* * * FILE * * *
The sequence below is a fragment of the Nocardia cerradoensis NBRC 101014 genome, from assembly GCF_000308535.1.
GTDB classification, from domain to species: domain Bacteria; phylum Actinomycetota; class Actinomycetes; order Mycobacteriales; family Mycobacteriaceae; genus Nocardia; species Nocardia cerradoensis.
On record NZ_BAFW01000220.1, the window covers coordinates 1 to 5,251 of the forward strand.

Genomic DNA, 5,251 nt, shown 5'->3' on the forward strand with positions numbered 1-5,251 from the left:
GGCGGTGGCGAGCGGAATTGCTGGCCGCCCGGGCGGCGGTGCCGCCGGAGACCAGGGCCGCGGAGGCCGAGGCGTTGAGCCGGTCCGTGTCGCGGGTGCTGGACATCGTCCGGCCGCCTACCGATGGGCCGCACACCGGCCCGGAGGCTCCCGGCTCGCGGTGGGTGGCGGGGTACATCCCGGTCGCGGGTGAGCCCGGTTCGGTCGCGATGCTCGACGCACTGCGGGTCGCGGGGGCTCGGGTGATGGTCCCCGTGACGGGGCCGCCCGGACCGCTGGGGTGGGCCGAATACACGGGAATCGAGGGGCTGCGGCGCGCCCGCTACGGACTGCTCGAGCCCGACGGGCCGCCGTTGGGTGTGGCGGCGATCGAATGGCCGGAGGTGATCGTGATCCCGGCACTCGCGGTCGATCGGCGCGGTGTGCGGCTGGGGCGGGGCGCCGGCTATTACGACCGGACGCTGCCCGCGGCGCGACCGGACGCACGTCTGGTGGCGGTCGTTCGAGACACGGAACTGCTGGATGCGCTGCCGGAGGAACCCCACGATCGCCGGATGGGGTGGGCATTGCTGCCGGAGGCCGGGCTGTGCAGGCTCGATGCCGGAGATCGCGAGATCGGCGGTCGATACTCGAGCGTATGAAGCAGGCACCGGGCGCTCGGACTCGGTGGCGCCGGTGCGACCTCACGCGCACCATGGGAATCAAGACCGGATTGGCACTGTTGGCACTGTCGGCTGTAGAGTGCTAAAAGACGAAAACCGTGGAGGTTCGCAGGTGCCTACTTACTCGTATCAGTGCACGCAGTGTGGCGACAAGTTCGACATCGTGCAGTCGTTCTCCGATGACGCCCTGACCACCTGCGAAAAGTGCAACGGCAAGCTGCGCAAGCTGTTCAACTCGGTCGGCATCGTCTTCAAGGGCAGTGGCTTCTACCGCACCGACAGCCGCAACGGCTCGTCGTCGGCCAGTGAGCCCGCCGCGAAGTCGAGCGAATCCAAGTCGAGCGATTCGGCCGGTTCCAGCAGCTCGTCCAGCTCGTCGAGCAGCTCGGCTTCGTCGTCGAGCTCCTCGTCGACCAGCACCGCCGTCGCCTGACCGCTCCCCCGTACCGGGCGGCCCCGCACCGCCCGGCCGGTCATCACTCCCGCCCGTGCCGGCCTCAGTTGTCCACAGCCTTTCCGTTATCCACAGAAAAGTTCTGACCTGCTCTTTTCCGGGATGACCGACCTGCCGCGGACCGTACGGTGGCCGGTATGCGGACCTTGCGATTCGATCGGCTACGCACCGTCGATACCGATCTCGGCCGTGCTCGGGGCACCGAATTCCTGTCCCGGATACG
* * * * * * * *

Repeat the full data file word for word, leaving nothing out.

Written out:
The sequence below is a fragment of the Nocardia cerradoensis NBRC 101014 genome, from assembly GCF_000308535.1.
GTDB classification, from domain to species: domain Bacteria; phylum Actinomycetota; class Actinomycetes; order Mycobacteriales; family Mycobacteriaceae; genus Nocardia; species Nocardia cerradoensis.
On record NZ_BAFW01000220.1, the window covers coordinates 1 to 5,251 of the forward strand.

Genomic DNA, 5,251 nt, shown 5'->3' on the forward strand with positions numbered 1-5,251 from the left:
GGCGGTGGCGAGCGGAATTGCTGGCCGCCCGGGCGGCGGTGCCGCCGGAGACCAGGGCCGCGGAGGCCGAGGCGTTGAGCCGGTCCGTGTCGCGGGTGCTGGACATCGTCCGGCCGCCTACCGATGGGCCGCACACCGGCCCGGAGGCTCCCGGCTCGCGGTGGGTGGCGGGGTACATCCCGGTCGCGGGTGAGCCCGGTTCGGTCGCGATGCTCGACGCACTGCGGGTCGCGGGGGCTCGGGTGATGGTCCCCGTGACGGGGCCGCCCGGACCGCTGGGGTGGGCCGAATACACGGGAATCGAGGGGCTGCGGCGCGCCCGCTACGGACTGCTCGAGCCCGACGGGCCGCCGTTGGGTGTGGCGGCGATCGAATGGCCGGAGGTGATCGTGATCCCGGCACTCGCGGTCGATCGGCGCGGTGTGCGGCTGGGGCGGGGCGCCGGCTATTACGACCGGACGCTGCCCGCGGCGCGACCGGACGCACGTCTGGTGGCGGTCGTTCGAGACACGGAACTGCTGGATGCGCTGCCGGAGGAACCCCACGATCGCCGGATGGGGTGGGCATTGCTGCCGGAGGCCGGGCTGTGCAGGCTCGATGCCGGAGATCGCGAGATCGGCGGTCGATACTCGAGCGTATGAAGCAGGCACCGGGCGCTCGGACTCGGTGGCGCCGGTGCGACCTCACGCGCACCATGGGAATCAAGACCGGATTGGCACTGTTGGCACTGTCGGCTGTAGAGTGCTAAAAGACGAAAACCGTGGAGGTTCGCAGGTGCCTACTTACTCGTATCAGTGCACGCAGTGTGGCGACAAGTTCGACATCGTGCAGTCGTTCTCCGATGACGCCCTGACCACCTGCGAAAAGTGCAACGGCAAGCTGCGCAAGCTGTTCAACTCGGTCGGCATCGTCTTCAAGGGCAGTGGCTTCTACCGCACCGACAGCCGCAACGGCTCGTCGTCGGCCAGTGAGCCCGCCGCGAAGTCGAGCGAATCCAAGTCGAGCGATTCGGCCGGTTCCAGCAGCTCGTCCAGCTCGTCGAGCAGCTCGGCTTCGTCGTCGAGCTCCTCGTCGACCAGCACCGCCGTCGCCTGACCGCTCCCCCGTACCGGGCGGCCCCGCACCGCCCGGCCGGTCATCACTCCCGCCCGTGCCGGCCTCAGTTGTCCACAGCCTTTCCGTTATCCACAGAAAAGTTCTGACCTGCTCTTTTCCGGGATGACCGACCTGCCGCGGACCGTACGGTGGCCGGTATGCGGACCTTGCGATTCGATCGGCTACGCACCGTCGATACCGATCTCGGCCGTGCTCGGGGCACCGAATTCCTGTCCCGGATACG